My Journey with Hashimoto's
Friends, if you saw my Instagram Stories yesterday, you'll know that I got some exciting news that my Hashimoto's antibodies are no longer showing up on my scans and I currently am in remission. I wrote most of this post before yesterday's doctor's appointment (with the exception of the part about my next steps), so you'll see that I talk in this post with the mindset of not being in remission yet. I wanted to keep it this way, as it was important to me to accurately represent the true journey of this process, and not just in retrospect.
I've put off writing this post for so long. I think that a part of me was almost hoping I'd reach the "finish line," of my autoimmune disease, so I could almost tell my story in retrospective reflection. I'm sure any of you who have a chronic disease reading this right now are chuckling to yourself, as I now am too-- because it's exactly that: chronic. It's not like a cold where you just get over it one day and are cured. There is technically no cure of autoimmune diseases like mine (yet), only management. Some people have gotten themselves into remission, but I am not there yet.
But it's also important to me to talk about this stuff in the NOW, rather than in retrospect because we tend to forget or gloss over the not so pretty details once we're on the other side of the hurdle. And I don't want to tie this story up in a pretty pink bow, and share it-- I want to show you what's really there. I have a strange relationship with my disease. Sometimes I hate it and curse it, and other days I am grateful for it. I don't know if that will ever change, honestly, but I am learning to just ride the journey out with it by my side as long as it wants to stay there.
Struggling with health is not a foreign concept to me. I've had countless sprains, breaks, stitches, 3 concussions, bad allergies, a hip surgery, and an eating disorder. But my Hashimoto's autoimmune disease and journey has been an entirely different animal to live with, for me personally. There are 26 million of you with autoimmune diseases out there, so it is no small crowd. I love the phrase, "autoimmune warrior," as the noun to describe us-- because that is exactly what we are. I'm sharing my story with you today in hopes that anyone who is struggling to find out what is wrong with them, struggling with a new diagnosis, or whatever, can feel a little less alone and a little more hope.
I am not a doctor or medical professional. None of this information presented below is to be taken as medical advice or protocol.
I am simply sharing what I have found to work for me personally, how my journey unfolded, and my personal opinions on these things pertaining to autoimmune disease.
The Beginning: A Week to Remember
On May 15, 2014, I had hip surgery. I already knew that the next 6 months of my life were going to be dedicated to learning how to stand, walk, and move again, but I had no idea that 3 months into my rehabilitation, an even larger mountain would loom before me.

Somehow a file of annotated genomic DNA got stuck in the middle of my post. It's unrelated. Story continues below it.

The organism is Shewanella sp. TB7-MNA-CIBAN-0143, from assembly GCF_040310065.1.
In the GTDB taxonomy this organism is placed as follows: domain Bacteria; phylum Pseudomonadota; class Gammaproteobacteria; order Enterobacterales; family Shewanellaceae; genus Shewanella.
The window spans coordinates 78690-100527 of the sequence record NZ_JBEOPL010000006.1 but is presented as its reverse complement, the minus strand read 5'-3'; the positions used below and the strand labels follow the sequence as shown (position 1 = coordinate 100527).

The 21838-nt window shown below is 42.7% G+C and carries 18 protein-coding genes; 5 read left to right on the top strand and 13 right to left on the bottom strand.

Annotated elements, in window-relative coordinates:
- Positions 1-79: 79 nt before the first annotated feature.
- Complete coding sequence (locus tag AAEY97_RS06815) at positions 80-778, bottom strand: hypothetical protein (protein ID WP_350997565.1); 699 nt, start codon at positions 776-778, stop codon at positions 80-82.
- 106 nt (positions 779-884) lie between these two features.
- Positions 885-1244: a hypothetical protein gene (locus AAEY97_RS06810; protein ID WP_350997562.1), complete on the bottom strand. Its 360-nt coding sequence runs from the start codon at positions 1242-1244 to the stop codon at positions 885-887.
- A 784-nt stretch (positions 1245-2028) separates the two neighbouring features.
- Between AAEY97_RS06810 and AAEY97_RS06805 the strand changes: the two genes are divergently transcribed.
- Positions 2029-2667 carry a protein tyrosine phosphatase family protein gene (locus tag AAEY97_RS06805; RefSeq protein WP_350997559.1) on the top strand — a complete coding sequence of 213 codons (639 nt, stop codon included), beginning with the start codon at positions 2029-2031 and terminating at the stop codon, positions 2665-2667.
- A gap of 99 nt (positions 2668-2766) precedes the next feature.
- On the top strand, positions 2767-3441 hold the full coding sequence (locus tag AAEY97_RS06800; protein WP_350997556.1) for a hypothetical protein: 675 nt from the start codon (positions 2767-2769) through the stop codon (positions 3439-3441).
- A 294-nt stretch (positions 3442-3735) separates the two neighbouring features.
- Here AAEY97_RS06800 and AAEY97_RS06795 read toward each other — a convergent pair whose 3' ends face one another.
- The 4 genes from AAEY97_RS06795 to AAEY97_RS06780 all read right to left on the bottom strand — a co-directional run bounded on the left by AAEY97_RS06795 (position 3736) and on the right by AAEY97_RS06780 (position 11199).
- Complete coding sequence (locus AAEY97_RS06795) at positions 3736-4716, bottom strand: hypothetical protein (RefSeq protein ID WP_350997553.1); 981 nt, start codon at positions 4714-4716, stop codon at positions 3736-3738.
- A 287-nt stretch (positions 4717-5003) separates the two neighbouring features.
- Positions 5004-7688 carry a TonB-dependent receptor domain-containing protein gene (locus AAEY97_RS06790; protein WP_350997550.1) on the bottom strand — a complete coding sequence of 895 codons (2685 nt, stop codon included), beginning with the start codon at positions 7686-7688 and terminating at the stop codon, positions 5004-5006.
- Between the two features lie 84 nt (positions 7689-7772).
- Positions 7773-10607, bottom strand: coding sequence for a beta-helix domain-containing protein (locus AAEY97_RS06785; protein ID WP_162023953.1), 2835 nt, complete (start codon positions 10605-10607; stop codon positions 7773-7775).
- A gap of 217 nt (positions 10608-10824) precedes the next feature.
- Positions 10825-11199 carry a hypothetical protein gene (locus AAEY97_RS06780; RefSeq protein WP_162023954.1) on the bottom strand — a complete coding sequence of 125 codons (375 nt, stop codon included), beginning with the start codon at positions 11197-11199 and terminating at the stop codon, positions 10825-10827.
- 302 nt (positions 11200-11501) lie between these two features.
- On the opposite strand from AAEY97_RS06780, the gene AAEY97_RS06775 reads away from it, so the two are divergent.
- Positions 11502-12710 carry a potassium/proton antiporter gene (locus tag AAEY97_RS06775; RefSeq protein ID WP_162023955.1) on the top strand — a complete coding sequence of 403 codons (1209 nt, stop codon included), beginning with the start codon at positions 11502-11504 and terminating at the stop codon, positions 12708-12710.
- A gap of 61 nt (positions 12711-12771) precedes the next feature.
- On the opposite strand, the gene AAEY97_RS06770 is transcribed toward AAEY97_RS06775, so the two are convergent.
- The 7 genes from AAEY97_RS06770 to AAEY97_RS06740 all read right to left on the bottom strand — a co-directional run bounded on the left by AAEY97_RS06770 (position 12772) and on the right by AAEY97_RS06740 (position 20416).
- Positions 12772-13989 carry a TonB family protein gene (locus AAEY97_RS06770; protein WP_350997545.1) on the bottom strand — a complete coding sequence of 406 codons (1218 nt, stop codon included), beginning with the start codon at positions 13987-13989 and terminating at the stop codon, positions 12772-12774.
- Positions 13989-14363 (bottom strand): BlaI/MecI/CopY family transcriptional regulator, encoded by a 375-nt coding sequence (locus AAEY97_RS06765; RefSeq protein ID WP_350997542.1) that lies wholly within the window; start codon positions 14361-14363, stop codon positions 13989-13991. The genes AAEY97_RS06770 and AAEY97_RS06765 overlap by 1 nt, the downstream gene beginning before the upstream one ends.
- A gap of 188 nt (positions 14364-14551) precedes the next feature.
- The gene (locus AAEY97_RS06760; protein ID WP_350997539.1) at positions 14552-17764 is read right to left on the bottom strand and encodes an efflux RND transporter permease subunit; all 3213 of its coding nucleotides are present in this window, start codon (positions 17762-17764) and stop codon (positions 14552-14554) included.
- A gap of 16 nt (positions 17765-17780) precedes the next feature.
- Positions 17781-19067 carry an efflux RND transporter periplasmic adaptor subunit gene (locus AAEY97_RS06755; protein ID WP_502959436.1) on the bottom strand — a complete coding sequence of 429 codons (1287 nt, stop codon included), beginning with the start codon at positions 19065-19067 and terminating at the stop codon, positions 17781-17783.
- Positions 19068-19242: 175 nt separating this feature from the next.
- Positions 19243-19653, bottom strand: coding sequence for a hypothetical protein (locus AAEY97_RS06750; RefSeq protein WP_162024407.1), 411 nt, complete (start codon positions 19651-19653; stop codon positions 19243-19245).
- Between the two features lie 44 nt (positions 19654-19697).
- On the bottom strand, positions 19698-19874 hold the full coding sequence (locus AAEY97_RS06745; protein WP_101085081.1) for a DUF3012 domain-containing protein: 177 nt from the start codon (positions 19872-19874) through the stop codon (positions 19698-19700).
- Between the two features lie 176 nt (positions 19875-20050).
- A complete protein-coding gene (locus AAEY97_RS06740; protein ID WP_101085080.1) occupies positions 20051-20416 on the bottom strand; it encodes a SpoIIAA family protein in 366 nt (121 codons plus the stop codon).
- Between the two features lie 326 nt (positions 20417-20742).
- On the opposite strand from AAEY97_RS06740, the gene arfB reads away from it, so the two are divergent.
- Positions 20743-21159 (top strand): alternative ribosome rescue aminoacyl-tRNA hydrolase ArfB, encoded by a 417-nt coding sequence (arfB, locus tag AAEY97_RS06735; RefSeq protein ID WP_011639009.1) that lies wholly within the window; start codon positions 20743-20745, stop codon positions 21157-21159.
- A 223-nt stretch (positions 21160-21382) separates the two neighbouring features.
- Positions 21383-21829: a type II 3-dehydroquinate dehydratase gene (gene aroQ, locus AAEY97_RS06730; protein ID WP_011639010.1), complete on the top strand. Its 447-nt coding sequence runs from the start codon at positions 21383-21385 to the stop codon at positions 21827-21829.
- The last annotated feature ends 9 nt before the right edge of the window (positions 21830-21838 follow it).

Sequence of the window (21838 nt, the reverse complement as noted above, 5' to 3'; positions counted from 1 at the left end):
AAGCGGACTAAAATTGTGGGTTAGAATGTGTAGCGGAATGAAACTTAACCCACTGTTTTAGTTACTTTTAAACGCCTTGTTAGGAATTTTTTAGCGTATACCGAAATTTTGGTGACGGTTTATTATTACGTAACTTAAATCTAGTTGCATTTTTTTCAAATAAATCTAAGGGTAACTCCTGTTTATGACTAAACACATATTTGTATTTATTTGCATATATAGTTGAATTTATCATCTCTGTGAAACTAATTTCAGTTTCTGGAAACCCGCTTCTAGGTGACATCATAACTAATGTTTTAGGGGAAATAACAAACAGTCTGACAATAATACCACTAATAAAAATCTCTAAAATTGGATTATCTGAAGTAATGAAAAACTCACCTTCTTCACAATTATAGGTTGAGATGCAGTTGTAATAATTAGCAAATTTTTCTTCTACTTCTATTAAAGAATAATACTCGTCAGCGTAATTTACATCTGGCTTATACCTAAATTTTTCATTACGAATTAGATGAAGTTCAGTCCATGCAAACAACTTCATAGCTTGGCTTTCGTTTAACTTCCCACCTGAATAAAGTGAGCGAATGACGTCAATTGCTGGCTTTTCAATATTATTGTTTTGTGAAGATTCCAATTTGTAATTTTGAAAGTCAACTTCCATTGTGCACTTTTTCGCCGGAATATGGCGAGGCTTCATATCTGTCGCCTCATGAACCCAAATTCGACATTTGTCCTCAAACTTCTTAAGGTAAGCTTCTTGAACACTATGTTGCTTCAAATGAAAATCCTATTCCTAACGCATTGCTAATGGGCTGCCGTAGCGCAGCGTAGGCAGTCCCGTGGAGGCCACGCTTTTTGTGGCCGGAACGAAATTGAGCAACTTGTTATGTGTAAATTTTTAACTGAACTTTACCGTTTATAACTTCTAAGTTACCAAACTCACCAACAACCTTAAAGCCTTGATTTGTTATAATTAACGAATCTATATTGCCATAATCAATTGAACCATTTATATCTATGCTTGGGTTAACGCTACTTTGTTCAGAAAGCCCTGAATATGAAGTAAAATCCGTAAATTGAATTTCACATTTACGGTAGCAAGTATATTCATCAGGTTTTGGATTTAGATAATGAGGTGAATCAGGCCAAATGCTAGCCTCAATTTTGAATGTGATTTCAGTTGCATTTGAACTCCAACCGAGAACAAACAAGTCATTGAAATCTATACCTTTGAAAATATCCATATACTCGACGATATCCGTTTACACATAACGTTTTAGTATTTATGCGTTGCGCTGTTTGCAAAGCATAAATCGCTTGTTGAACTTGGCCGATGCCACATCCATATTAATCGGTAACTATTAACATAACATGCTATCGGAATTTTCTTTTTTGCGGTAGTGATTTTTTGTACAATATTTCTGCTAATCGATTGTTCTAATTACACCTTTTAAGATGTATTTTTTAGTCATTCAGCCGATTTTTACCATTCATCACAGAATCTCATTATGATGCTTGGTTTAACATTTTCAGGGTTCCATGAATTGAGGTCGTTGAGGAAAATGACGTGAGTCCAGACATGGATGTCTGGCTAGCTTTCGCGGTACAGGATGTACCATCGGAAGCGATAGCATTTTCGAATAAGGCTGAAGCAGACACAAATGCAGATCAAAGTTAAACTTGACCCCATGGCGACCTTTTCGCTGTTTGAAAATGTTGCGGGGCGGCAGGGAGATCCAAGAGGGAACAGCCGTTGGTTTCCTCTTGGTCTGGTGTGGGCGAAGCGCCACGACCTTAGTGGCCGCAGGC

In August, I had just returned to my work as a trainer at Equinox a few weeks prior, and training 30 sessions per week. I was starting to get back into my groove, had just actually launched Living Minnaly, then suddenly my world turned upside down.
Within one week, I ballooned up 10 extra pounds, then rapidly lost it. When I got home from work, I would sit on the floor of my entryway to my apartment, and sometimes would fall asleep laying on the hard wood floor because the thought of walking to my bed was too exhausting. If I had even an hour break between training clients, I would come home to nap. My face broke out into hormonal acne like nothing I've ever seen before- every centimeter of my face had small bumps or painful cysts. I had such brain fog and oscillating blood sugar spikes and crashes. Upon waking, I had to wait a few minutes to stand up from my bed because it felt like I was stepping on knives when I put my weight on my own two feet. I was so inflamed that I felt like I was wearing a sumo wrestler suit on top of my body.
The search for help
I thought maybe I ate something funny or I was getting sick, so I tried to wait it out. But after about 2 weeks with no changes, I suspected it had to do something with my hormones (from my knowledge as a trainer of the body's systems, combined with my symptoms)
I scheduled an appointment with an endocrinologist I found online. I had gone to NYU before for my diagnostic exams for my hip, so I went there first. I met with an older male doctor who was extremely dismissive and barely examined me. After just looking at my chart, he said that my thyroid hormone levels were a little low so I could go on Synthroid if I wanted to. With barely any explanation of why this was happening, what hormones were responsible for this, exactly how low mine were, and what the heck Synthroid was supposed to do to help me, he somehow expected me to make my own call on my treatment. I left that office feeling shocked at the incompetent attitude towards my pretty severe symptoms. I also met with a second doctor who essentially did the exact same thing.
I knew I was too miserable, sick, and depressed to not do anything about it in the meantime while I searched for the right doctor. I started googling hypothyroidism and holistic approaches to help support my body's systems.
The First Steps + Struggles
I felt like my body was just so overwhelmed and overtaxed. You know when you have a horrible bruise, the slightest little touch can feel like radiating pain? That is the way my body felt all of the time. I formerly could house a pint of Ben & Jerry's and not even experience slight indigestion. But now? Drinking chicken broth or eating a salad even felt irritating to my body.